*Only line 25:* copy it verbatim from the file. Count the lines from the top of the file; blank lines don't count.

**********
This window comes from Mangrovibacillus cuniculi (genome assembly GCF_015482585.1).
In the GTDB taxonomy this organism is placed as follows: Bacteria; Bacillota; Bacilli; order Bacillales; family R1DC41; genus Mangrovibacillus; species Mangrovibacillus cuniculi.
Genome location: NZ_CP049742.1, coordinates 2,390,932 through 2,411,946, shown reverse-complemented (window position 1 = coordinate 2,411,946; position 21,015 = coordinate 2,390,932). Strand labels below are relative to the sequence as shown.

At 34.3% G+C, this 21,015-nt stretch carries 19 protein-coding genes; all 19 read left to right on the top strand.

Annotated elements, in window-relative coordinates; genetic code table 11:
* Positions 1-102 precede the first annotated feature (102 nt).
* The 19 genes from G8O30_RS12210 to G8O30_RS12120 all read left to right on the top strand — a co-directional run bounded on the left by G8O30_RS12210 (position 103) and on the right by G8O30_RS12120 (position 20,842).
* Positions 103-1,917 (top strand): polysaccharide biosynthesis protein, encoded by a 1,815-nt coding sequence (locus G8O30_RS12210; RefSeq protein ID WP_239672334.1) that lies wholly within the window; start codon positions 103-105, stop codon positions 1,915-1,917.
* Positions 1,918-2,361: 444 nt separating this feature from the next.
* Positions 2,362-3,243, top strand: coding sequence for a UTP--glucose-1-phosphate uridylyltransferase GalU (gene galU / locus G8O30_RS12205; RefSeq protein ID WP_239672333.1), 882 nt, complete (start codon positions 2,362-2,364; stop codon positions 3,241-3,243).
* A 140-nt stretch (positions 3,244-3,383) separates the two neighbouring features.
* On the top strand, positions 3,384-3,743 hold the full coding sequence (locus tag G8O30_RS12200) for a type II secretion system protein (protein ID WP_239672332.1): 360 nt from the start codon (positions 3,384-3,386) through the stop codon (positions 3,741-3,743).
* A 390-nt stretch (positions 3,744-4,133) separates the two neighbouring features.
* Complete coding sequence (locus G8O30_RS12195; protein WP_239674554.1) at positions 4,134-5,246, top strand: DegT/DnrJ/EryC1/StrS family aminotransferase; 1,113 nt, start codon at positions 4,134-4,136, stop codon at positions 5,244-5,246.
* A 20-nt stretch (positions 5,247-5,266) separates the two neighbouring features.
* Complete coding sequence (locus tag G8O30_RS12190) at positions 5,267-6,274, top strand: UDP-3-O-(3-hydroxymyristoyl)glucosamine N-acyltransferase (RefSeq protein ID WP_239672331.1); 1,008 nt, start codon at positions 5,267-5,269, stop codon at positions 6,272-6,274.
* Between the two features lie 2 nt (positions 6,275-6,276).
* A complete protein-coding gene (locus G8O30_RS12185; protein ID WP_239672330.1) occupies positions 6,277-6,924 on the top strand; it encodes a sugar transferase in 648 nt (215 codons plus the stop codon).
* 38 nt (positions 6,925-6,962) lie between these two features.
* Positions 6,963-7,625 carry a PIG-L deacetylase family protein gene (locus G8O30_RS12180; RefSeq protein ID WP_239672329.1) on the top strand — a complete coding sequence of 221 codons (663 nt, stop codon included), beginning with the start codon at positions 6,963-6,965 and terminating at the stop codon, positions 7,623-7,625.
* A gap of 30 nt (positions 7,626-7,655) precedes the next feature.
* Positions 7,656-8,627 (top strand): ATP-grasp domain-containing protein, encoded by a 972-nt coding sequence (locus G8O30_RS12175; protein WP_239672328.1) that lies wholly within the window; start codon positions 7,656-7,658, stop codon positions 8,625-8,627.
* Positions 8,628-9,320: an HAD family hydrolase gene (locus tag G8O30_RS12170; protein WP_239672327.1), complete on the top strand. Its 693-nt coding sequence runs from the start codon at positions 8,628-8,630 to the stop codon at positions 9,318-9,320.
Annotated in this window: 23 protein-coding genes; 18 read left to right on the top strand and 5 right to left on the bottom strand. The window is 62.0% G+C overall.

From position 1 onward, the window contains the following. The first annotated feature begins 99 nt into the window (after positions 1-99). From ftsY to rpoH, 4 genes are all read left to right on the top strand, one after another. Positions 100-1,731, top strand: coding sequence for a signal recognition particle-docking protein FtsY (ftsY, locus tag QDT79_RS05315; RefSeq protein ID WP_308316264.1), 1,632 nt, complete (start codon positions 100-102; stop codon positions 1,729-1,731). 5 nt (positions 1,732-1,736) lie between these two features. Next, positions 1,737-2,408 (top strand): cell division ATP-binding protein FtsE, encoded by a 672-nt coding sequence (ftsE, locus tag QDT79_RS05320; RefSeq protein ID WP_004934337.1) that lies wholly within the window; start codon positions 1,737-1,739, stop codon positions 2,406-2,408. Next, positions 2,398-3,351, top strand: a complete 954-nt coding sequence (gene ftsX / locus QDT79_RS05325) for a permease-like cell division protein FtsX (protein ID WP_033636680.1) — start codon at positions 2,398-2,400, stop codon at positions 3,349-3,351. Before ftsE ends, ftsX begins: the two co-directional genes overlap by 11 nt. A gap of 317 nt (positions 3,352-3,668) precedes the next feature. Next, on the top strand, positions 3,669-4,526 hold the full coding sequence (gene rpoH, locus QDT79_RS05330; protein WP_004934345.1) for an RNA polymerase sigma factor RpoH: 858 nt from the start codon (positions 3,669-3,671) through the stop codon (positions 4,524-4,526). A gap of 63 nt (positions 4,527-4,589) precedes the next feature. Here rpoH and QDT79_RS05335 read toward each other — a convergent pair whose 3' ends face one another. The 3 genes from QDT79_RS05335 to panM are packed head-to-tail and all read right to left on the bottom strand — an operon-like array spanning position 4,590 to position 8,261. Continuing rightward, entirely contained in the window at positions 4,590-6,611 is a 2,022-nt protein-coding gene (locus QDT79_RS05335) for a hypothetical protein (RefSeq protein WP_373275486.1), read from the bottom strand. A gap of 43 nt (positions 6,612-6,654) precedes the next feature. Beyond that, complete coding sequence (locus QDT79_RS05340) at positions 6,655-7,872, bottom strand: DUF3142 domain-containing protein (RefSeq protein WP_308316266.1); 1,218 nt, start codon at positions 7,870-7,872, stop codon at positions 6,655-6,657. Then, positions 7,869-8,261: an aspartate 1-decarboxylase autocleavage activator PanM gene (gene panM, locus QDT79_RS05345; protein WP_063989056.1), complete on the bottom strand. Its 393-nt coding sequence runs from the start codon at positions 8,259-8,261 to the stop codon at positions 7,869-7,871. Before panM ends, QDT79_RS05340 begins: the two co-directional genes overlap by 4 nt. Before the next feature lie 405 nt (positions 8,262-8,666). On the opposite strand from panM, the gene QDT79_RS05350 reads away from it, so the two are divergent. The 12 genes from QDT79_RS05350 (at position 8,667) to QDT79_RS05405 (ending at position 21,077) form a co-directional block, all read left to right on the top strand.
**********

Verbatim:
From position 1 onward, the window contains the following. The first annotated feature begins 99 nt into the window (after positions 1-99). From ftsY to rpoH, 4 genes are all read left to right on the top strand, one after another. Positions 100-1,731, top strand: coding sequence for a signal recognition particle-docking protein FtsY (ftsY, locus tag QDT79_RS05315; RefSeq protein ID WP_308316264.1), 1,632 nt, complete (start codon positions 100-102; stop codon positions 1,729-1,731). 5 nt (positions 1,732-1,736) lie between these two features. Next, positions 1,737-2,408 (top strand): cell division ATP-binding protein FtsE, encoded by a 672-nt coding sequence (ftsE, locus tag QDT79_RS05320; RefSeq protein ID WP_004934337.1) that lies wholly within the window; start codon positions 1,737-1,739, stop codon positions 2,406-2,408. Next, positions 2,398-3,351, top strand: a complete 954-nt coding sequence (gene ftsX / locus QDT79_RS05325) for a permease-like cell division protein FtsX (protein ID WP_033636680.1) — start codon at positions 2,398-2,400, stop codon at positions 3,349-3,351. Before ftsE ends, ftsX begins: the two co-directional genes overlap by 11 nt. A gap of 317 nt (positions 3,352-3,668) precedes the next feature. Next, on the top strand, positions 3,669-4,526 hold the full coding sequence (gene rpoH, locus QDT79_RS05330; protein WP_004934345.1) for an RNA polymerase sigma factor RpoH: 858 nt from the start codon (positions 3,669-3,671) through the stop codon (positions 4,524-4,526). A gap of 63 nt (positions 4,527-4,589) precedes the next feature. Here rpoH and QDT79_RS05335 read toward each other — a convergent pair whose 3' ends face one another. The 3 genes from QDT79_RS05335 to panM are packed head-to-tail and all read right to left on the bottom strand — an operon-like array spanning position 4,590 to position 8,261. Continuing rightward, entirely contained in the window at positions 4,590-6,611 is a 2,022-nt protein-coding gene (locus QDT79_RS05335) for a hypothetical protein (RefSeq protein WP_373275486.1), read from the bottom strand. A gap of 43 nt (positions 6,612-6,654) precedes the next feature. Beyond that, complete coding sequence (locus QDT79_RS05340) at positions 6,655-7,872, bottom strand: DUF3142 domain-containing protein (RefSeq protein WP_308316266.1); 1,218 nt, start codon at positions 7,870-7,872, stop codon at positions 6,655-6,657. Then, positions 7,869-8,261: an aspartate 1-decarboxylase autocleavage activator PanM gene (gene panM, locus QDT79_RS05345; protein WP_063989056.1), complete on the bottom strand. Its 393-nt coding sequence runs from the start codon at positions 8,259-8,261 to the stop codon at positions 7,869-7,871. Before panM ends, QDT79_RS05340 begins: the two co-directional genes overlap by 4 nt. Before the next feature lie 405 nt (positions 8,262-8,666). On the opposite strand from panM, the gene QDT79_RS05350 reads away from it, so the two are divergent. The 12 genes from QDT79_RS05350 (at position 8,667) to QDT79_RS05405 (ending at position 21,077) form a co-directional block, all read left to right on the top strand.